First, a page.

Live Hog Prices Expected to Edge Up

CANADA - The Saskatchewan Ministry of Agriculture predicts live hog prices will improve in western Canada during the first half of 2008 but will continue to fall short or break even, writes Bruce Cochrane.
calendar icon 14 January 2008
clock icon 3 minute read

In 2007 hog slaughter numbers fell in Canada by about two and a half percent while in the United States slaughter numbers increased by about 4.1 percent.

Saskatchewan Ministry of Agriculture Livestock Economist Brad Marcenuck notes the latest U.S. Department of Agriculture's Quarterly Hogs and Pigs Report indicates U.S. hog slaughter numbers in 2008 will be even higher than 2007.

Brad Marcenuck-Saskatchewan Ministry of Agriculture

Hog prices have been trending lower over the last few weeks after making a small rebound in early December.

Current SPI index 100 hogs for January 10 are currently ranging from about 79 to 89 dollars per 100 kilograms.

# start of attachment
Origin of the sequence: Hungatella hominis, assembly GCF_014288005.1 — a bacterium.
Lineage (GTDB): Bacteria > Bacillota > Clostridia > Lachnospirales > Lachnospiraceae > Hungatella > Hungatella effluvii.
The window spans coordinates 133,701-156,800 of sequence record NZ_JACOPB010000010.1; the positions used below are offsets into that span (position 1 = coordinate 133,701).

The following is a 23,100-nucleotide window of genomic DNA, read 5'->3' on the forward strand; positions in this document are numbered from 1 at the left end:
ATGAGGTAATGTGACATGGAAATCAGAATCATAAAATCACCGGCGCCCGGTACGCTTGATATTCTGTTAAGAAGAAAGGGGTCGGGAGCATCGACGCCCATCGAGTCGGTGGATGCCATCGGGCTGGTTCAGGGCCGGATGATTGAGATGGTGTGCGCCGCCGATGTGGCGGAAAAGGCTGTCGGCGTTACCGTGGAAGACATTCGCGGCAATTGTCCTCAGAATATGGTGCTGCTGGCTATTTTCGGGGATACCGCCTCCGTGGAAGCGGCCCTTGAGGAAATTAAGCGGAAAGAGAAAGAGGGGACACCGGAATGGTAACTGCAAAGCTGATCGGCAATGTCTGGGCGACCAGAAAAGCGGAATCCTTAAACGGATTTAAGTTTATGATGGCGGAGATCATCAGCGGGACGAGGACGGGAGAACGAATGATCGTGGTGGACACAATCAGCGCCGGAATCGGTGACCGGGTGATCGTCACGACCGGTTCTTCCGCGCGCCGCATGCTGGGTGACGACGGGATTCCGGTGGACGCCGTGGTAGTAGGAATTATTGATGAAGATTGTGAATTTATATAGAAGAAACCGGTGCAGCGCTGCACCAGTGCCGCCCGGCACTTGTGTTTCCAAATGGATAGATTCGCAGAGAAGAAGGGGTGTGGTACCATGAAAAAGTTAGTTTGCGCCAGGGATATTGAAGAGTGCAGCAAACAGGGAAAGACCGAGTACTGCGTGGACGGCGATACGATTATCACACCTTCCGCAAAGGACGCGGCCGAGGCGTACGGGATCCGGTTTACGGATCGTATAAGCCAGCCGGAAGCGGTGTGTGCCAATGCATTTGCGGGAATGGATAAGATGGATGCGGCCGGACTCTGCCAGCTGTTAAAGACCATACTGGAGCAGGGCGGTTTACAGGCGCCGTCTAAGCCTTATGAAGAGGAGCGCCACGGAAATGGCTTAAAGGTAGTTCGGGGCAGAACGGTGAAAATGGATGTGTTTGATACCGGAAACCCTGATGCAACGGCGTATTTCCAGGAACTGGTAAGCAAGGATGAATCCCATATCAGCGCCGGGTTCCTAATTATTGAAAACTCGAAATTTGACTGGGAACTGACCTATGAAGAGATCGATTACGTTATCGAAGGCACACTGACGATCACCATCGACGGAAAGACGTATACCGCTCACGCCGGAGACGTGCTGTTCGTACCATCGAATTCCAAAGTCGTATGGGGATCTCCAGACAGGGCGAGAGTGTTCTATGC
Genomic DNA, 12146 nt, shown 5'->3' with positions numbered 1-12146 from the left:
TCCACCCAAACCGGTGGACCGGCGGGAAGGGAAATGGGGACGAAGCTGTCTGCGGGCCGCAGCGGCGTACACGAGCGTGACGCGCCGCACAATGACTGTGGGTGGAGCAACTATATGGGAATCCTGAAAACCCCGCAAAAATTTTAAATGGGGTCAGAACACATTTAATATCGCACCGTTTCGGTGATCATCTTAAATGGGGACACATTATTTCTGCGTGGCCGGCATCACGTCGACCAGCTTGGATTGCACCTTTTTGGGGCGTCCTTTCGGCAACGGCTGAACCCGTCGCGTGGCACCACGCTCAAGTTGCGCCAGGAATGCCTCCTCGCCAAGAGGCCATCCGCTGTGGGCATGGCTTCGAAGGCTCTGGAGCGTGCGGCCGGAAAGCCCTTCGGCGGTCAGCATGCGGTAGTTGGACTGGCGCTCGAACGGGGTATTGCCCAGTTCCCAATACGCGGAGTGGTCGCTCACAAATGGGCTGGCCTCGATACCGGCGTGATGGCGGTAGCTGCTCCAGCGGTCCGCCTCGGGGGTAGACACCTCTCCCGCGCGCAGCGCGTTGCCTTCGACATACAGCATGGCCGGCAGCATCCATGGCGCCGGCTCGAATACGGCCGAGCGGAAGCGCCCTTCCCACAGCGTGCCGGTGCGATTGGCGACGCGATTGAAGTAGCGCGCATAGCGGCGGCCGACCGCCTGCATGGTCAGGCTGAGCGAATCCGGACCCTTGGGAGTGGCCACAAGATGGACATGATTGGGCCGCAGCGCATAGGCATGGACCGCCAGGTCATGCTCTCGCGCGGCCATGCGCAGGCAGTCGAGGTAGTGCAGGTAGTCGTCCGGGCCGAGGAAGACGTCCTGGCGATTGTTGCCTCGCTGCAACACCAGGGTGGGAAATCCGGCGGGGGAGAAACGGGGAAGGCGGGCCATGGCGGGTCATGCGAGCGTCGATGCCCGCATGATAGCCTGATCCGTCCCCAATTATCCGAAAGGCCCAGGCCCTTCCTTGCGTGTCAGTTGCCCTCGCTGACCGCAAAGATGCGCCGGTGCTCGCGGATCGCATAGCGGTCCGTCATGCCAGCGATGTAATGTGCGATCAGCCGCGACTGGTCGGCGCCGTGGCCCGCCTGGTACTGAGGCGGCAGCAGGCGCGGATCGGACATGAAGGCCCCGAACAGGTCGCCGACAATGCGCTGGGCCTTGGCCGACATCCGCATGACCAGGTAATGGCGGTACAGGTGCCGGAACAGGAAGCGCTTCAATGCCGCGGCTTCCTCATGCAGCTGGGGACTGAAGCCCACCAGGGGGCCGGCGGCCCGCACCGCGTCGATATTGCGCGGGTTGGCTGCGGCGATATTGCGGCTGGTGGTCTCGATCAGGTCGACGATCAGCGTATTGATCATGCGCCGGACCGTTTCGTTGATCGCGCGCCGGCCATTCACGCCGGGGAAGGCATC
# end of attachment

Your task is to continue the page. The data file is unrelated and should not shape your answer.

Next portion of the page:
High U.S. weekly hog numbers continue to be a major factor.

We've also had increased U.S. pork production, lower seasonal demand for pork and also some increased pork in cold storage year over year in the United States.

We expect hog prices to rebound some in 2008 with index 100 hogs for western Canada averaging about 90 to 100 dollars per 100 kilograms for the first quarter of 2008 and to increase to about 115 to 125 dollars per 100 kilograms for the second quarter of 2008.

We do expect the market will continue to be volatile.

With the changes in the supply demand estimates in 2008 we do not see a return to profitability in 2008 at this point for Canadian producers.

Looking at some of the factors, U.S. weekly hog slaughter numbers and demand for pork will be really key factors in determining where hog prices go. Especially with U.S. hog production increasing in 2008, those are the main factors to watch for.

Marcenuck points out lower seasonal demand at this time of year usually contributes to increased stocks of meat in storage.

He says combined stocks of pork beef and poultry at the end of November 2007 fell about 1.8 percent from one year earlier but increased meat production in December is expected to increase cold storage stocks for December, but that number isn't yet available.

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